Get all your news in one place.
100’s of premium titles.
One app.
Start reading
Jason Murphy

RBA raises interest rate to 3.35%. But what’s on the horizon?

On Tuesday, the Reserve Bank of Australia (RBA) raised the official interest rate to 3.35%, reaching a 10-year high. It is the bank’s ninth rate rise since the cycle began in May last year.

Is this the top? Are we done? The answer is: probably. And if not, there’s likely to be only one or two more rate rises after this. We will get to an official interest rate of 3.6% or 3.85% and then pause. 

The big question is what happens then. Will house prices pause too? Or will they keep tumbling as the reality of high-interest rates hits continues to dawn on borrowers? While share prices snap around, rising and falling 5% in a day’s trade, house markets are slow to adjust. 

House prices are the tortoise

House prices fell about 1% in Sydney in December. That’s a fraction of the movements in the sharemarket, which fell 4%. Only a tiny fraction of housing stock changes hands each week. You can’t expect the market to adjust immediately.

Usually, instead of house prices snapping down in a weak market, volumes dry up. The number of homes sold has been well below usual levels recently. Sellers don’t want to sell in a down market and buyers are keen to wait to buy when prices bottom. So there’s a sort of truce, an uneasy standoff. One house on my street had a for sale sign for ages, but in the end the owners couldn’t find a buyer — tenants live there now.

The fast-adjusting part of the market is sales, not prices. But sales can’t be held down forever. Eventually sellers must accept that market prices are the new normal, and buyers must accept that prices are not going to fall much more — and houses must change hands.

When buyers and sellers all finally relent and return to the playing field, where will prices be?

One way to answer this is to look at lending. The banks were lending record amounts during the pandemic, when interest rates were at zero, as the next chart shows. As rates rise, that has to come down. 

If we assume lending will return to pre-pandemic averages, then the market still has a way to go. 

The hit to budgets

Imagine a young family with a budget for mortgage repayments of $3000 a month. They could afford to borrow $705,000 back when interest rates were 2%. With interest rates at 5.5%, they can borrow $487,000. That is a huge sum knocked off their purchase budget. If we assume they have a deposit of $200,000, instead of being able to spend $905,000 on a house, they can spend $687,000. A 24% fall.

Faced with a 10% fall in house prices and a 24% fall in their budget, such a buyer might be on the sidelines for now. Not many people have the emotional and cognitive flexibility to quickly lower their expectations for a house they want to buy. So it is no surprise we see first-home buyers making up less and less of the market, down by half since January 2021.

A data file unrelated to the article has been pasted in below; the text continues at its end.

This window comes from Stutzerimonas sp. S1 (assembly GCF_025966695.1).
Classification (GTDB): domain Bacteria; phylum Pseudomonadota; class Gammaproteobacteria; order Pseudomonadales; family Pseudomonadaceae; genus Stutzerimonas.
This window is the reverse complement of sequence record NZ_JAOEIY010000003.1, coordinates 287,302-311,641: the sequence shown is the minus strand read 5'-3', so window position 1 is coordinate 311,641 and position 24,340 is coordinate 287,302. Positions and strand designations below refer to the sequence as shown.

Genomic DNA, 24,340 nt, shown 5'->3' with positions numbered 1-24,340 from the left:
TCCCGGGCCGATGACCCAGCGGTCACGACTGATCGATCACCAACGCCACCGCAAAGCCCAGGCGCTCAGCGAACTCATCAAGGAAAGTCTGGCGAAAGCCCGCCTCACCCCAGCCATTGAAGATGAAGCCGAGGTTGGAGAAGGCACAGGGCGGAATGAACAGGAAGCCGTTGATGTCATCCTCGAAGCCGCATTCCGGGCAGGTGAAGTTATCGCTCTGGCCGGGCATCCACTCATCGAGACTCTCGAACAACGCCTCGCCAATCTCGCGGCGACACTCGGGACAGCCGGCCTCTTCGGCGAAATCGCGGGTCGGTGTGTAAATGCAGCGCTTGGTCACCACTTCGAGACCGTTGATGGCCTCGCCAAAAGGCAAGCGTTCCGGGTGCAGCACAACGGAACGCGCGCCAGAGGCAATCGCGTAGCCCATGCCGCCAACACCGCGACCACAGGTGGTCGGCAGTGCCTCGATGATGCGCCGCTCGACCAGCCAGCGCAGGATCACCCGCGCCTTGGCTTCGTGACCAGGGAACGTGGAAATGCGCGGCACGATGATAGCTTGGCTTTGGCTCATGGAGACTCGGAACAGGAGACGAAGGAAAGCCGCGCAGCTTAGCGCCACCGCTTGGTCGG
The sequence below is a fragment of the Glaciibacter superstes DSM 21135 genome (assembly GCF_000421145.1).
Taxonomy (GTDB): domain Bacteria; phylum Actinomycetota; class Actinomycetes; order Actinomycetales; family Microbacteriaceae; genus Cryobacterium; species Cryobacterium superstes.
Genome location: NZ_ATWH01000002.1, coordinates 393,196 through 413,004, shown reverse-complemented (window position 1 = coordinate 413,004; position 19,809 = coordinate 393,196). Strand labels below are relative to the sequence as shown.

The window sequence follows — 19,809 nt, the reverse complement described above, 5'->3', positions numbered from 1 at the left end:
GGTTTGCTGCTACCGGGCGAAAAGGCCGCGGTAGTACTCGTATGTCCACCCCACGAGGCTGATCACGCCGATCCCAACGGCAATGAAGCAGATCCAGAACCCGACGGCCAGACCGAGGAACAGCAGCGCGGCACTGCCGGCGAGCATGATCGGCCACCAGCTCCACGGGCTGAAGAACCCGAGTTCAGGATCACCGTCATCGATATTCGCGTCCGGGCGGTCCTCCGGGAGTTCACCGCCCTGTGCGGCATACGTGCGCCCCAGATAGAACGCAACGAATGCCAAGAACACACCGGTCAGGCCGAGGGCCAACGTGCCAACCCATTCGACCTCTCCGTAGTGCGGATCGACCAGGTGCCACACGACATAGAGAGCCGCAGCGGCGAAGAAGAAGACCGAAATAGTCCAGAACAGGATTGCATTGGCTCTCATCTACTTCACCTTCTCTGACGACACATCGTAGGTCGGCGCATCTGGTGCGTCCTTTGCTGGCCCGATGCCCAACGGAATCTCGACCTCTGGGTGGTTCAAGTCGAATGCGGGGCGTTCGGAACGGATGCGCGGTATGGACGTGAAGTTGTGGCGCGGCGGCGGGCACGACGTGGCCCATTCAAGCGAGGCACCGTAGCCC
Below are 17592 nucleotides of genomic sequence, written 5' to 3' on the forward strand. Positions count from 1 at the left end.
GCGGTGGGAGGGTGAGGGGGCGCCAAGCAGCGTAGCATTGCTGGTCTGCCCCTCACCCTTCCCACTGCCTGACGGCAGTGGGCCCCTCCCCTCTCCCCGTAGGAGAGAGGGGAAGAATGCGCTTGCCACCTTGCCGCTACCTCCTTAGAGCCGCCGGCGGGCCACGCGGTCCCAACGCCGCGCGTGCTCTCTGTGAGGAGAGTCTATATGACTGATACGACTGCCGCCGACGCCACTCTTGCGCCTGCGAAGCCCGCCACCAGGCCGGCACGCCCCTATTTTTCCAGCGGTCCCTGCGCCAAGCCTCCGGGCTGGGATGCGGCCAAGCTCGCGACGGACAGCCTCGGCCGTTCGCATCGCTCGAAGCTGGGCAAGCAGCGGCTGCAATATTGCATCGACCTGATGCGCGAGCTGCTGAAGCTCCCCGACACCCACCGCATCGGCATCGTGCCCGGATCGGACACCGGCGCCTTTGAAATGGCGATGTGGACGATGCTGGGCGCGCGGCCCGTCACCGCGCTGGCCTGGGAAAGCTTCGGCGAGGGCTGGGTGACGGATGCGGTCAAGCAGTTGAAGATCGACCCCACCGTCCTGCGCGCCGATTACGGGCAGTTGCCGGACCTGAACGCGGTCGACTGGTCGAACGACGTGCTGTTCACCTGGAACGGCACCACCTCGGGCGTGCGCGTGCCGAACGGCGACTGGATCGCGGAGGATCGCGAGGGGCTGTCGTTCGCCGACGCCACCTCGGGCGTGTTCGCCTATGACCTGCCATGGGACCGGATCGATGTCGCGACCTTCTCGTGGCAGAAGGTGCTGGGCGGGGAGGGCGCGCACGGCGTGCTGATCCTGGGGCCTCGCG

Of course, families like that are not the only kind of buyers. An upgrader planning to move from a $1 million home to a $2 million home and sees them both fall in price by 10% now needs to find an extra $900,000 to make the upgrade, not $1 million. That softens — but does not erase — the effect of rate rises. 

Likewise, an investor hoping to pay off a rental property using rental income will also find the interest rate rise is softened, with rents up by 11% in capital cities over the past year, according to CoreLogic. (Although that’s not as much as the increase in mortgage repayments. Repayments go up 38% on a 25-year loan when rates rise from 2% to 5%.)

In each of these cases, the buyer must sit on the sidelines or lower their expectations. 

Looking ahead

The market is not necessarily restored to balance the moment when rate rises stop. It may take longer for prices to fall to the point where demand recovers enough to meet supply. Timing is less important than the size of the price fall being enough to tempt buyers back to the market.

Note also that a bigger price fall will be needed if there are other pressures on repayment budgets, such as rising unemployment and continued falling real wages. If the RBA can somehow crush price rises without making unemployment worse, the housing market will recover after a smaller fall.

The major banks tip a total house price fall in the high teens, about 18% top to bottom. They expect the bottom to be later this year.

But when prices start rising again, sellers will be keen to move too so they can make their replacement purchase before prices rise too far. Any rise in prices should bring activity back to the market, but of course that doesn’t guarantee price rises.

A long period of stasis is actually possible in housing markets, as anyone who owned a house in the 1990s will be able to attest.

Sign up to read this article
Read news from 100’s of titles, curated specifically for you.
Already a member? Sign in here
Related Stories
Top stories on inkl right now
One subscription that gives you access to news from hundreds of sites
Already a member? Sign in here
Our Picks
Fourteen days free
Download the app
One app. One membership.
100+ trusted global sources.